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Vol. LXIII, No. 1
January 7, 2011

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Harvard’s Church Touts Output of Personal Genome Projects

There is something distinctly American about the way Harvard geneticist Dr. George Church approaches the world of genomic sequencing, which he helped invent. At a talk in Masur Auditorium on Dec. 8, his first slide introduced him not only as an innovator, but also as an entrepreneur; the array of .gov, .edu, .org and .com affiliations he displayed spoke of a new Manifest Destiny— everyone from the garage biologist to the medical center superstar is welcome in his milieu, as long as they’ve got a serious oar in the water.

“We are trying to develop basic enabling technology that will impact all of the NIH institutes,” he said. About 5 percent of the human genome is currently missing and has never been sequenced, he noted. “We still haven’t sequenced a full human genome.”

What’s missing is not trivial, either, he said; the likely cause of multiple sclerosis may be in the gaps.

The cost of sequencing has shrunk a million fold in the past 5-6 years, he said, resulting in massive accumulations of data that are challenging our “digestive capabilities.” It now costs about $7,000 to get 95 percent of the human sequence, and the $1,000 genome is in sight due to innovations since 2005 that are exceeding Moore’s law by a factor of 10.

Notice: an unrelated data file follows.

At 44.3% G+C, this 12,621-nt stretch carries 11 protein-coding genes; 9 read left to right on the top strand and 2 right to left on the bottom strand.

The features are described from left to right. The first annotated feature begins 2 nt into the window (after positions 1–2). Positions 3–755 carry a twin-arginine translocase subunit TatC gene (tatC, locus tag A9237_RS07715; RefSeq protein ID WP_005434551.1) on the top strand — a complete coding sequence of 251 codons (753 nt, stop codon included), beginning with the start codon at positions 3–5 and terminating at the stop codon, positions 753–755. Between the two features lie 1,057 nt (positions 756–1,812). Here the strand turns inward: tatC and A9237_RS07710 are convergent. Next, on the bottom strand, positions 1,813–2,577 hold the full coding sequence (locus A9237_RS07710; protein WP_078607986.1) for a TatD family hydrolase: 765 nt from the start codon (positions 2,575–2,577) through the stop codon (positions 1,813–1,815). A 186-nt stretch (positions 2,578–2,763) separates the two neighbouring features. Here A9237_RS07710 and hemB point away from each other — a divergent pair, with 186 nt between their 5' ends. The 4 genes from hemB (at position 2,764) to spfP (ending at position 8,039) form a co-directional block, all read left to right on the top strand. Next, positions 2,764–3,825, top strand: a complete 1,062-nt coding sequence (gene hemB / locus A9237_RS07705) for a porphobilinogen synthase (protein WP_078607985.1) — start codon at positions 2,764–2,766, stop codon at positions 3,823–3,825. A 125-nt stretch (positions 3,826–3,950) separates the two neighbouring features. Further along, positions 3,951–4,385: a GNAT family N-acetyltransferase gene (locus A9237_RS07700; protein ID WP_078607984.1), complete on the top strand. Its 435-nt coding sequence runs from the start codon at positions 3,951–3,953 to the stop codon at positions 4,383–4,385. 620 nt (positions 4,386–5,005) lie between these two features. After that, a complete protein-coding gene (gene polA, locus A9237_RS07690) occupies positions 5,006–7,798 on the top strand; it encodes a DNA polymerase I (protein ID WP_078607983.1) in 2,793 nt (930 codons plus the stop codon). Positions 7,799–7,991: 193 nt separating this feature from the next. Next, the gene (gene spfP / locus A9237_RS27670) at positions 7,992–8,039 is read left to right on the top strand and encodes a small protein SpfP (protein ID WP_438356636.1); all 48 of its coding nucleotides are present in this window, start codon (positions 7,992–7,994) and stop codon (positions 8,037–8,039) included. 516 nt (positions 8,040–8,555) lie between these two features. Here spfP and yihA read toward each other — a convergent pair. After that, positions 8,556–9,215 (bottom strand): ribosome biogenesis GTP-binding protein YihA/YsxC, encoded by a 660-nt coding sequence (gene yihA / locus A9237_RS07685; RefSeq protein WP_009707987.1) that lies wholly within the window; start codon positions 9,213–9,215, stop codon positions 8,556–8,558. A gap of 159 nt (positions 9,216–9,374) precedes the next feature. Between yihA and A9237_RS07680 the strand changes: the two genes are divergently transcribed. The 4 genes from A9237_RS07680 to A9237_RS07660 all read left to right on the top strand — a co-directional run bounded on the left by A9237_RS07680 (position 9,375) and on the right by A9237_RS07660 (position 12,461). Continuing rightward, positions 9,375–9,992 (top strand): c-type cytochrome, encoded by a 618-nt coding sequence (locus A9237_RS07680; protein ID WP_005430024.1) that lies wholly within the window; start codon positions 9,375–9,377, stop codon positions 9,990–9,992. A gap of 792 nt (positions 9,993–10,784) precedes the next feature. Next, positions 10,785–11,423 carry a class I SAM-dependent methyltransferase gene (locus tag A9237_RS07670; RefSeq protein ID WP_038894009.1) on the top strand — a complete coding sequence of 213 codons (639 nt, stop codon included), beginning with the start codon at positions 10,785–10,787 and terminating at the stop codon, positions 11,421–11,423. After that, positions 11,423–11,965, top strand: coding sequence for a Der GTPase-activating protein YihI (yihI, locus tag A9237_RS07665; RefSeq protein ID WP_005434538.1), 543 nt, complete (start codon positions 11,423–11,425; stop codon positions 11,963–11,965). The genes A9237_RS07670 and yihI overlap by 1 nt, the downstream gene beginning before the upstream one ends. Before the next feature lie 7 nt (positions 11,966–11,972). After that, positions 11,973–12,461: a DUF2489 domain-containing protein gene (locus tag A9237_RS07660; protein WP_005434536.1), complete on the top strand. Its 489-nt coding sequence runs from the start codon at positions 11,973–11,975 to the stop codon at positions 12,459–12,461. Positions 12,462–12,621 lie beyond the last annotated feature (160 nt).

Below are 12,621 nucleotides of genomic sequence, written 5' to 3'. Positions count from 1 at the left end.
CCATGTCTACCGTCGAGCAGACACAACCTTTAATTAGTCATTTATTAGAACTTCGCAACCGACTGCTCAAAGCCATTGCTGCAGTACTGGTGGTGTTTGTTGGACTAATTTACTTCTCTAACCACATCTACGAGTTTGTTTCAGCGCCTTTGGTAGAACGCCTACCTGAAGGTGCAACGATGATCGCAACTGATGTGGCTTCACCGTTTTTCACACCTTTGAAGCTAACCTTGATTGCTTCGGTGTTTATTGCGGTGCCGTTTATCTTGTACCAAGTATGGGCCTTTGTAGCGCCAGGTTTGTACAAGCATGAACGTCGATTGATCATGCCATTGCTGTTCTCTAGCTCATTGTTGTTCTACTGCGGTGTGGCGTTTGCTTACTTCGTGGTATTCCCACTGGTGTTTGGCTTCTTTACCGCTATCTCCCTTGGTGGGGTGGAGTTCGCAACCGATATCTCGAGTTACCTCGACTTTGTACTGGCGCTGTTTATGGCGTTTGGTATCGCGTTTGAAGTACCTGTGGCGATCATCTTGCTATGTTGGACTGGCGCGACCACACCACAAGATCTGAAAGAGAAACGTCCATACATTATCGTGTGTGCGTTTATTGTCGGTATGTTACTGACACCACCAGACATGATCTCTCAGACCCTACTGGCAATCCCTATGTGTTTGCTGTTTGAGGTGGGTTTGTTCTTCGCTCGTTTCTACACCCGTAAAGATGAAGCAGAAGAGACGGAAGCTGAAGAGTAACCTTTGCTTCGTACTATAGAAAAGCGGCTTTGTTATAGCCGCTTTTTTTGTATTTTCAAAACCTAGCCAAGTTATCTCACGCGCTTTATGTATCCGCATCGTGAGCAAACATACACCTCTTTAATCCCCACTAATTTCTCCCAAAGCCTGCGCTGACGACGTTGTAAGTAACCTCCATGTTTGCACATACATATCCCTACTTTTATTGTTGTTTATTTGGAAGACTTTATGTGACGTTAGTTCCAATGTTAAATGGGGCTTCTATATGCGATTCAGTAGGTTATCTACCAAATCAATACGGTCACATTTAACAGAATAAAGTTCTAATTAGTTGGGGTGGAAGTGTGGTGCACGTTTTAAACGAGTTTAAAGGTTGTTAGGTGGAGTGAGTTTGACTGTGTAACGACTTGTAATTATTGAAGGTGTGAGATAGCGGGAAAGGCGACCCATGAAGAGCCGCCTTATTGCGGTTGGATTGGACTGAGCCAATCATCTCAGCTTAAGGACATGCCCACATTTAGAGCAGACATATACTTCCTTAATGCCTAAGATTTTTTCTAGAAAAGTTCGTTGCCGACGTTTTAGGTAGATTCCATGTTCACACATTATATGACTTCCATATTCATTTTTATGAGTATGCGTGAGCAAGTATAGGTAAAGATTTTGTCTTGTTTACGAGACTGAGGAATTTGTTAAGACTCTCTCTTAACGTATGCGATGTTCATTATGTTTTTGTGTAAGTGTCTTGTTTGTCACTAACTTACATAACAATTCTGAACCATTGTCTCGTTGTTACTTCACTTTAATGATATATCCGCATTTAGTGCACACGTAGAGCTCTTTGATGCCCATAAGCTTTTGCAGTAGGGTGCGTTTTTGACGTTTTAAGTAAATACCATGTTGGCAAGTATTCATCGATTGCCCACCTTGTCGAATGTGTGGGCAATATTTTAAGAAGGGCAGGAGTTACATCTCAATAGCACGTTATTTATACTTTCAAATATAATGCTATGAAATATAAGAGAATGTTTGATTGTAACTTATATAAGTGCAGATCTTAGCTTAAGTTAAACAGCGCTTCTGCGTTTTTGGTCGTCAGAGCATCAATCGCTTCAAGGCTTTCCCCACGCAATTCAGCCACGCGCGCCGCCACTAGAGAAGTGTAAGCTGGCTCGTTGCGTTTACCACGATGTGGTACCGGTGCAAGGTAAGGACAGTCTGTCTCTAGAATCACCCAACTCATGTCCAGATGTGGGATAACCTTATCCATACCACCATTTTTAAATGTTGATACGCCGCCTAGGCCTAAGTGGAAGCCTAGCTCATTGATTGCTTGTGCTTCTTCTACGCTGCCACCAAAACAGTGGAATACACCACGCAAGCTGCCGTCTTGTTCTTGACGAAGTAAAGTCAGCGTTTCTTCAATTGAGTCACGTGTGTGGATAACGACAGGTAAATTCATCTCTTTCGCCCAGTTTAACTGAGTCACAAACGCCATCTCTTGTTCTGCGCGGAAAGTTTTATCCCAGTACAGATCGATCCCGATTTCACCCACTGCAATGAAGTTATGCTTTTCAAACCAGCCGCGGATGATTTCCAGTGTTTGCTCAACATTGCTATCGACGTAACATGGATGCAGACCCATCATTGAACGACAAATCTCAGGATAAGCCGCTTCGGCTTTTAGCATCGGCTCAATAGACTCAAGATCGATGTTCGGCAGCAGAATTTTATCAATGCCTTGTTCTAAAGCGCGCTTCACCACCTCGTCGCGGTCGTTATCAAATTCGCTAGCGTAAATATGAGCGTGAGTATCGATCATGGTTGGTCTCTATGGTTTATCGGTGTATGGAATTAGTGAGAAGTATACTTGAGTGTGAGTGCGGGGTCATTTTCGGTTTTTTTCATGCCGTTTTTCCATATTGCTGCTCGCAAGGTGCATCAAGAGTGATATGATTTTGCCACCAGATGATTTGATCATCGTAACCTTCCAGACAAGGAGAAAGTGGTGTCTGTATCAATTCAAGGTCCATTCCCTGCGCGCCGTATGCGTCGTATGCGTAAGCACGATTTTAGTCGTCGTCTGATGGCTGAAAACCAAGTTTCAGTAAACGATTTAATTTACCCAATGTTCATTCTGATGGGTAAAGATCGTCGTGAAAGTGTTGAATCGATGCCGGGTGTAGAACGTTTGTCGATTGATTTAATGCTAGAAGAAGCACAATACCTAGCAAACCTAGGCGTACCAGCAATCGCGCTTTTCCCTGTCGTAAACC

Especially interesting to Church at the moment are small-cohort studies, sometimes involving as few as 1 to 20 people, that are “yielding very exciting, very medically causative and significant alleles of genes.”

At the moment, some 2,227 genes are both highly predictive of disease and medically actionable, he said. “Not everything about genomics is actionable— this is a work in progress,” he cautioned.

Human beings differ from one another by about 3 million sequences, on average. To plumb more deeply the consequences of those differences, Church touted an open-access, and emphatically democratic, model of investigation termed GET: Genomes plus Environment equals Traits. The volunteer-based personal genome project has so far enrolled more than 13,500 people internationally, who submit samples and family histories that are studied by teams of scientists.

Church described several cutting-edge sequencing technologies (one relying on the “polony exclusion principle,” the other on ion torrents and nanopores) that are enabling researchers to realize such advances as detecting rare cells, performing in situ sequencing and finding point mutations that lead to multi-drug resistance.

The virtue of the various personal genome projects going on worldwide, he said, is that they tend to be very low cost but also high quality.

Church predicts that “self-monitoring could be the next big wave in consumer electronics…it will be like cell phone use; it will initially start with wealthy people and work its way down.”

Perhaps by next holiday season, people will find Church-inspired DNA kits under the tree.— NIHRecord Icon

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